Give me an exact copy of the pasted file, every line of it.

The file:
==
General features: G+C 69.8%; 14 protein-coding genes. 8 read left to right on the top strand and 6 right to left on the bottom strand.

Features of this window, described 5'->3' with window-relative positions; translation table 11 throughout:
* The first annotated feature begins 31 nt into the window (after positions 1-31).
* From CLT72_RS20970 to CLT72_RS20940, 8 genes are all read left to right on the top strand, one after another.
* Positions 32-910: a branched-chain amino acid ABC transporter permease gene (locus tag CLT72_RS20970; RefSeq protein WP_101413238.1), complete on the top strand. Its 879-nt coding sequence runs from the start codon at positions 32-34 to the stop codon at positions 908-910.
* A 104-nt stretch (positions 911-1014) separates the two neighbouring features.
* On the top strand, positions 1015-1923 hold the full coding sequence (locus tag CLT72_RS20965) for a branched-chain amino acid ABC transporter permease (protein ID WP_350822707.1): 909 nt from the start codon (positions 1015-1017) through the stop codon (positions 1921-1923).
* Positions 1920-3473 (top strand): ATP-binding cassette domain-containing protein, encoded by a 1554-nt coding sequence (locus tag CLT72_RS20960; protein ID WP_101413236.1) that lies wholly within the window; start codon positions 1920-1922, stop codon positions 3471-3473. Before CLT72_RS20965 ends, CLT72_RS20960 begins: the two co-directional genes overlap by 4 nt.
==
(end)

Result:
General features: G+C 69.8%; 14 protein-coding genes. 8 read left to right on the top strand and 6 right to left on the bottom strand.

Features of this window, described 5'->3' with window-relative positions; translation table 11 throughout:
* The first annotated feature begins 31 nt into the window (after positions 1-31).
* From CLT72_RS20970 to CLT72_RS20940, 8 genes are all read left to right on the top strand, one after another.
* Positions 32-910: a branched-chain amino acid ABC transporter permease gene (locus tag CLT72_RS20970; RefSeq protein WP_101413238.1), complete on the top strand. Its 879-nt coding sequence runs from the start codon at positions 32-34 to the stop codon at positions 908-910.
* A 104-nt stretch (positions 911-1014) separates the two neighbouring features.
* On the top strand, positions 1015-1923 hold the full coding sequence (locus tag CLT72_RS20965) for a branched-chain amino acid ABC transporter permease (protein ID WP_350822707.1): 909 nt from the start codon (positions 1015-1017) through the stop codon (positions 1921-1923).
* Positions 1920-3473 (top strand): ATP-binding cassette domain-containing protein, encoded by a 1554-nt coding sequence (locus tag CLT72_RS20960; protein ID WP_101413236.1) that lies wholly within the window; start codon positions 1920-1922, stop codon positions 3471-3473. Before CLT72_RS20965 ends, CLT72_RS20960 begins: the two co-directional genes overlap by 4 nt.